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Old Dec 10, 2007, 11:01 AM   #11
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Roger, these are just great as they are - you captured it as it is. A wonderful wintery mood, well exposed. As for the animal subjects, I particularly like the pronking Mule Deer in #2 - that bouncy, bounding gait with all four legs in the air at once tickles me whenever I see it, and they do it a lot.
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Old Dec 10, 2007, 2:16 PM   #12
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Agree with all posters - amazing detail and I love the deer and elk. Taken with your new camera? Dan
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Old Dec 10, 2007, 5:38 PM   #13
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flutelady wrote:
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Stunning and beautiful photos.
Thanks so much for the nice comment flutelady.



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Old Dec 10, 2007, 5:41 PM   #14
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David French wrote:
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Beautiful shots.

So you have any tips for usign your camera out in that kind of weather? It seems to me that it would be a good idea to let your camera sit in the cold in its bag for a hour or so before shooting and do the same when bringing it in to avoid condensation. Do you do that? How's your camera holding up?
Probably not a good idea for most folks but I leave my camera stuff in my camera wagon so all the gear is adjusted to what ever the weather is. I also wear a rain suit over my other cloths when weather is coming down to keep thigs dry. The system is not out in the moisture but for a few quick bursts and since I use a BushHawk there is very little time in being ready to get the shot.



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Old Dec 10, 2007, 5:43 PM   #15
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Bynx wrote:
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Wow, shots 6, 7, and 8 are just unbelievable as far as the foreground being separate from the sky. I thought I was wrong about the PP work but in 6 I thought I could see a black outline around the trees. Also the grey sky sure doesnt match the sunlit scene. Just an incredible weather pattern and equally incredible photo captures.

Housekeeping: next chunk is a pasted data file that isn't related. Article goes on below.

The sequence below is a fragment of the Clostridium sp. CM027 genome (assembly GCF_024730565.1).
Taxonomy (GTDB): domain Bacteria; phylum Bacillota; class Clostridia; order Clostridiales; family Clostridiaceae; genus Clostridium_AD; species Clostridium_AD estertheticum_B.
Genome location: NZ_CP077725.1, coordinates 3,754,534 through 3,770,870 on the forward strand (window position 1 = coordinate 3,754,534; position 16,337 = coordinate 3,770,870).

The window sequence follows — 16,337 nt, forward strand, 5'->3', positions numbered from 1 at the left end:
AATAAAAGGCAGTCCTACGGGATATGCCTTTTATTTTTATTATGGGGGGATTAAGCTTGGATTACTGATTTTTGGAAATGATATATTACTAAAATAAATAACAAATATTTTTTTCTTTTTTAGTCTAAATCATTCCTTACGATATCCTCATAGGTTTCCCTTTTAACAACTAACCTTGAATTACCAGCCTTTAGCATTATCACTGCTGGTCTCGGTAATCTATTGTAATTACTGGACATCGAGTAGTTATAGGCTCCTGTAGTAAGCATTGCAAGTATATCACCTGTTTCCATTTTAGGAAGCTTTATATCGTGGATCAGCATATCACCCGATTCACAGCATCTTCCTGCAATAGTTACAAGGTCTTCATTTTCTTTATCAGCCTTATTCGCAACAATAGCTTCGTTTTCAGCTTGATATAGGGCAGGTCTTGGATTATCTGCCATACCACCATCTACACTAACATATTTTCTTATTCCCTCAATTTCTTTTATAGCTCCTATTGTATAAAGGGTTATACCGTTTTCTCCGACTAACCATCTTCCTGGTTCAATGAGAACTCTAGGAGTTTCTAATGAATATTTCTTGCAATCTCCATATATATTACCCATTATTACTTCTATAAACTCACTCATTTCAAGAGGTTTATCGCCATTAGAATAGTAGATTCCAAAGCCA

Thanks Bynx, but what ever happened is cuz the camera did it I use Auto all the time for everything.

Both scenes were a few miles apart and different weather with in a few miles in the Rocky Mountains is not unusual.


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Old Dec 10, 2007, 5:44 PM   #16
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penolta wrote:
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Roger, these are just great as they are - you captured it as it is. A wonderful wintery mood, well exposed. As for the animal subjects, I particularly like the pronking Mule Deer in #2 - that bouncy, bounding gait with all four legs in the air at once tickles me whenever I see it, and they do it a lot.
I also like to see them with all 4 legs in the air. I call it a deer bounce.


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Old Dec 10, 2007, 5:44 PM   #17
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Holy crap, I just looked at the BushHawk. Wild! I can't see the advantage just by looking at it, butI'd love to hear you talk about it if you wouldn't mind.
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Old Dec 10, 2007, 6:01 PM   #18
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fishguy wrote:
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Agree with all posters - amazing detail and I love the deer and elk. Taken with your new camera? Dan
The report on the Mark 3 just came out today and I haven't read it yet. I have been concerned about the focus problem and before I spend that kind of money I want to be comfortable with the idea it is fixed.

The report

http://www.robgalbraith.com/bins/index.asp



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Old Dec 10, 2007, 6:18 PM   #19
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David French wrote:
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Holy crap, I just looked at the BushHawk. Wild! I can't see the advantage just by looking at it, butI'd love to hear you talk about it if you wouldn't mind.
I will try and explain.

It probably is a immediate 100% better results for someone that is use to using a rifle or shotgun. No learning curve to find the animal or flying bird cuz they already know how to do that.

The other advantage is by pulling it tight into your shoulder you are much steadier. You can set it down against logs, rocks or what ever is available to make it even more steady.

I have a monopod I use as a walking stick on long hikes or steep climbs and if you want when you get to where you are going you can attach it to the monopod.

Borrow a rifle or if you have one try throwing it up to your shoulder and see how fast you can get on a subject. After a few tries you should notice it is much faster than just using the camera. BIF's for me since the BushHawk keepers have more than tripled.


I hope this helps.


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Old Dec 10, 2007, 6:24 PM   #20
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Very cool, I think I get it now. Thanks for explaining.
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